September 4, 2013

In an earlier blog by fellow blogger Jasmine Sweatman, she commented on the emerging principle of proportionality in our judicial system and how it might impact on a fiduciary’s duty to pass accounts.  She queried:

Where does proportionality “fit” with the right of a beneficiary of an estate or trust  to review and make inquiries of the accounts of the fiduciary?  Or with requiring the fiduciary’s passing of accounts?  Does proportionality have a place in matters where such a right exists?

The answer is not yet provided by the courts.  On the one hand, the argument is that we should allow proportionality to be used by litigants and judges to promote a more efficient justice system.  The contrary argument is that if the right to an accounting is immutable, then the role for proportionality remains, but perhaps more limited and at different and fewer points along the course of the litigation.

In other words, given that a fiduciary must be at all times ready to account, will a court ever refuse an application by a beneficiary to compel a passing of accounts? In The Estate of Rodney Erle Tinline, the Saskatchewan’s Queen’s Bench did just that.

The Court found that by virtue of its inherent jurisdiction over trusts and trustees, it may order an executor to account to a beneficiary.  Moreover, the Court held, its inherent jurisdiction over trusts and trustees extends to an attorney for property who has acted in a fiduciary capacity.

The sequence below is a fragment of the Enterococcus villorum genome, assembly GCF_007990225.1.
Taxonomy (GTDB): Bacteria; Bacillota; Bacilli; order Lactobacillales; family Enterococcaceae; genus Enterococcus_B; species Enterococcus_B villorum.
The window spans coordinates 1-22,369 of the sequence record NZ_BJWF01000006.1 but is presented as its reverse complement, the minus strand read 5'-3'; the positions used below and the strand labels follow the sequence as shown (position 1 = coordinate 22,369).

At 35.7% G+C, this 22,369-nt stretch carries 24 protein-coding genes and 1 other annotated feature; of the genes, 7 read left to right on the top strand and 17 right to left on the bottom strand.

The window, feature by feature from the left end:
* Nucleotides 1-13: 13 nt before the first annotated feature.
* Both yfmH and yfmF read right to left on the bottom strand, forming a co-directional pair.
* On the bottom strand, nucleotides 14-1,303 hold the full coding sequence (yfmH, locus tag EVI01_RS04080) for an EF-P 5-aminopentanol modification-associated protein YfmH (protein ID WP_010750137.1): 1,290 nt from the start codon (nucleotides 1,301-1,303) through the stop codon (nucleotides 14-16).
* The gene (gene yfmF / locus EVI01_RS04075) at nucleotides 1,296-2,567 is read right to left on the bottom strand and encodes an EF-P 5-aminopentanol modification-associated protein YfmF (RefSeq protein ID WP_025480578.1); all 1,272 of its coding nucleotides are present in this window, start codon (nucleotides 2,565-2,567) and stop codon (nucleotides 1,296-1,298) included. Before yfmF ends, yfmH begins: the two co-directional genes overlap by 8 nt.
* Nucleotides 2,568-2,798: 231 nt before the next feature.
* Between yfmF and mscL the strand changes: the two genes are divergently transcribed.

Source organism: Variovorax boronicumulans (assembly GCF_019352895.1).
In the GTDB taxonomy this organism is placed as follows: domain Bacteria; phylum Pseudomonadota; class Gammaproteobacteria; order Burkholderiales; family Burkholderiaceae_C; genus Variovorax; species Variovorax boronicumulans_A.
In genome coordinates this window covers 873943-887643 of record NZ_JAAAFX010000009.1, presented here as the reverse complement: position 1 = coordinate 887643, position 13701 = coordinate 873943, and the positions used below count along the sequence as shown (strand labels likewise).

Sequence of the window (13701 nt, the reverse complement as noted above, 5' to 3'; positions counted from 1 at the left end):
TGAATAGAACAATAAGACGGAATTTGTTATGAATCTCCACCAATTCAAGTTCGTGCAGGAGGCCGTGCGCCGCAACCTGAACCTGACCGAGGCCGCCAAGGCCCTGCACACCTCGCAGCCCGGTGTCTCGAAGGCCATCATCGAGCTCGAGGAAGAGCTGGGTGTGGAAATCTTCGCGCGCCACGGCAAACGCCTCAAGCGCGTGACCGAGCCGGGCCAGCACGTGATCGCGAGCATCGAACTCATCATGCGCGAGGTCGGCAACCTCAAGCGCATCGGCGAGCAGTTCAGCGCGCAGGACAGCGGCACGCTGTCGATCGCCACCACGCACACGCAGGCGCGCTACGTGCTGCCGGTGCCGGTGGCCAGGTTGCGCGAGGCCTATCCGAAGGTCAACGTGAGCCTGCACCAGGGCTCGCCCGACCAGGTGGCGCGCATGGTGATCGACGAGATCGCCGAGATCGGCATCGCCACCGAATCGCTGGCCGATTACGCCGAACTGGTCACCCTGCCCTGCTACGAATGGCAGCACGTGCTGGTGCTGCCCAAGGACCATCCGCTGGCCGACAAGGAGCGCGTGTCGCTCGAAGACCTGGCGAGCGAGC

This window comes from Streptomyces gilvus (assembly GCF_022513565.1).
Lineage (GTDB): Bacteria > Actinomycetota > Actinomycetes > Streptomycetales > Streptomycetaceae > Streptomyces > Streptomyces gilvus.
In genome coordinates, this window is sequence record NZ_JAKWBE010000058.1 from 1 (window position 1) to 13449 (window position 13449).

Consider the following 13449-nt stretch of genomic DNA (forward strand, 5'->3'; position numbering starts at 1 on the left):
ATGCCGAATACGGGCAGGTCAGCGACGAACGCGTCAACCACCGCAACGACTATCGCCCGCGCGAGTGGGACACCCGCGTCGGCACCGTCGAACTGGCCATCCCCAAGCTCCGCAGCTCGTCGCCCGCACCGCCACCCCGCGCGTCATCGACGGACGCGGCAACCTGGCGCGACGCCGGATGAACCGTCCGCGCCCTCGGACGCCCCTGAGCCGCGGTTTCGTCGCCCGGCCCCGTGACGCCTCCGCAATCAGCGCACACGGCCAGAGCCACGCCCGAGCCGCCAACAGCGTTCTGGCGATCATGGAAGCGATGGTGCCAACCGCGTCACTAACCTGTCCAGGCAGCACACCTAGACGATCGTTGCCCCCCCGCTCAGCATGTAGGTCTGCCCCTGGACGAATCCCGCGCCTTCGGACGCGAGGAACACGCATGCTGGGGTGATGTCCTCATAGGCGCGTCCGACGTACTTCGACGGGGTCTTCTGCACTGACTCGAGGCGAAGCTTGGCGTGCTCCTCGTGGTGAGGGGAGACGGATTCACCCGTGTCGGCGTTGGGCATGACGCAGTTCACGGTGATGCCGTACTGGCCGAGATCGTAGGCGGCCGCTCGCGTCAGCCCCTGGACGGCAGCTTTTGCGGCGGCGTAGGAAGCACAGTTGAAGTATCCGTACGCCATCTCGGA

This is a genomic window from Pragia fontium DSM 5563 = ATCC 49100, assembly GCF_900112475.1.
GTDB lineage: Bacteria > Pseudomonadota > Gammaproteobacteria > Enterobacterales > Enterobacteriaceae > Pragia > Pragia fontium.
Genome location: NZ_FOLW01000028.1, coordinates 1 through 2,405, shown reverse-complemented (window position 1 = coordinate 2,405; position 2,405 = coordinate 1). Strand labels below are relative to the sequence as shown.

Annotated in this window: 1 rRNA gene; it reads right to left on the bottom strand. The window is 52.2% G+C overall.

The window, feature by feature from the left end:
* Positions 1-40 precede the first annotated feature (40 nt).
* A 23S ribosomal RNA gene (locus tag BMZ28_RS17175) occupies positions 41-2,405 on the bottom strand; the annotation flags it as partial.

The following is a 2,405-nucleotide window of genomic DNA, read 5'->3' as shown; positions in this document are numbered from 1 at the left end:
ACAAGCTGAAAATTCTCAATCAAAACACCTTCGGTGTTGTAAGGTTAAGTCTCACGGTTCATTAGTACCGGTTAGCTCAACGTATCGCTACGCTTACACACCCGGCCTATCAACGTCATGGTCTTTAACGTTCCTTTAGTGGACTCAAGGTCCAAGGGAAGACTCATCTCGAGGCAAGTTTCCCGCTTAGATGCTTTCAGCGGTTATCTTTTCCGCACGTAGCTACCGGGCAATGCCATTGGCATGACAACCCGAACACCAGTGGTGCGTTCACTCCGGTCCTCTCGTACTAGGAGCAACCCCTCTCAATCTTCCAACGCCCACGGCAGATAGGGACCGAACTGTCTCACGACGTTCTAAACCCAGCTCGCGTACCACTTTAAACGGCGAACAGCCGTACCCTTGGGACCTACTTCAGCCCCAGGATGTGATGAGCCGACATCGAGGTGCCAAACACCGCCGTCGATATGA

However, just because a trustee must account to the beneficiaries or donor does not mean that a court must always order an accounting.  Justice Barrington-Foote wrote, “the fact that the court has the authority to grant an order for an accounting does not mean that I must grant that order.  That is so notwithstanding the language of s. 55(1) of the Trustee Act, which states that the trustee shall provide an accounting on request.”

In this case, the Court found that the attorney had only exercised her power of attorney on the instructions and under the supervision of the donor while he was still capable.  In terms of her role as executor, less than a year had elapsed since she had received a probate certificate.  Her evidence in response to the beneficiary’s complaints about her administration of the estate were not contradicted in reply by the beneficiary and therefore accepted by the Court.  Finally, there was evidence that the beneficiary was uncooperative with her requests to provide information and documentation to her so that she could complete the necessary accounting.  In the end, the Court found that there was insufficient evidence that the executor had failed to carry out her duties, with the result that the Court declined to order a passing of accounts.  However, the order was made without prejudice to the beneficiary’s ability to apply again in the future.

Thanks for reading.